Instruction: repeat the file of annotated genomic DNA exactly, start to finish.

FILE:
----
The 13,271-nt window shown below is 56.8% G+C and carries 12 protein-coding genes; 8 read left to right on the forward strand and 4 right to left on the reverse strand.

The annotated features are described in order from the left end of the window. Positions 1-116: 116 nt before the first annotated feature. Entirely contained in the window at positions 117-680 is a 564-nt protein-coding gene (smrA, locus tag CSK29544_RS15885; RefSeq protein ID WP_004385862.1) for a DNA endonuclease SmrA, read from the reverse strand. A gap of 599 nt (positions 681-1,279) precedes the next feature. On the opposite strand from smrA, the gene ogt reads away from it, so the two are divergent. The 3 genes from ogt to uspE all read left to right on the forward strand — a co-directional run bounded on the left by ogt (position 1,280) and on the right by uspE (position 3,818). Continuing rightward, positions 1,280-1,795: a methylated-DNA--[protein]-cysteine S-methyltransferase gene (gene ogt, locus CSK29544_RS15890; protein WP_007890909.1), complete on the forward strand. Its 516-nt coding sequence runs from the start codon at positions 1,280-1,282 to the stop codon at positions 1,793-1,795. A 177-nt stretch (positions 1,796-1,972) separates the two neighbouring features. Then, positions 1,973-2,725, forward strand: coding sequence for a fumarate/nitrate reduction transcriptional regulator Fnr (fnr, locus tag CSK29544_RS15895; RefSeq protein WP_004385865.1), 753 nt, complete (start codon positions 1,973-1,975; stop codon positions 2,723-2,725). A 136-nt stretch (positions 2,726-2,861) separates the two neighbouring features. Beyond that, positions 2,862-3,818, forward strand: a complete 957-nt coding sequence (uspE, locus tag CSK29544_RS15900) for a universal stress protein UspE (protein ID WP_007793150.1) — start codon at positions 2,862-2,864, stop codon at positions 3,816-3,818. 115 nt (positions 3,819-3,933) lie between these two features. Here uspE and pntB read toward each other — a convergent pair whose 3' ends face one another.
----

The 13,271-nt window shown below is 56.8% G+C and carries 12 protein-coding genes; 8 read left to right on the forward strand and 4 right to left on the reverse strand.

The annotated features are described in order from the left end of the window. Positions 1-116: 116 nt before the first annotated feature. Entirely contained in the window at positions 117-680 is a 564-nt protein-coding gene (smrA, locus tag CSK29544_RS15885; RefSeq protein ID WP_004385862.1) for a DNA endonuclease SmrA, read from the reverse strand. A gap of 599 nt (positions 681-1,279) precedes the next feature. On the opposite strand from smrA, the gene ogt reads away from it, so the two are divergent. The 3 genes from ogt to uspE all read left to right on the forward strand — a co-directional run bounded on the left by ogt (position 1,280) and on the right by uspE (position 3,818). Continuing rightward, positions 1,280-1,795: a methylated-DNA--[protein]-cysteine S-methyltransferase gene (gene ogt, locus CSK29544_RS15890; protein WP_007890909.1), complete on the forward strand. Its 516-nt coding sequence runs from the start codon at positions 1,280-1,282 to the stop codon at positions 1,793-1,795. A 177-nt stretch (positions 1,796-1,972) separates the two neighbouring features. Then, positions 1,973-2,725, forward strand: coding sequence for a fumarate/nitrate reduction transcriptional regulator Fnr (fnr, locus tag CSK29544_RS15895; RefSeq protein WP_004385865.1), 753 nt, complete (start codon positions 1,973-1,975; stop codon positions 2,723-2,725). A 136-nt stretch (positions 2,726-2,861) separates the two neighbouring features. Beyond that, positions 2,862-3,818, forward strand: a complete 957-nt coding sequence (uspE, locus tag CSK29544_RS15900) for a universal stress protein UspE (protein ID WP_007793150.1) — start codon at positions 2,862-2,864, stop codon at positions 3,816-3,818. 115 nt (positions 3,819-3,933) lie between these two features. Here uspE and pntB read toward each other — a convergent pair whose 3' ends face one another.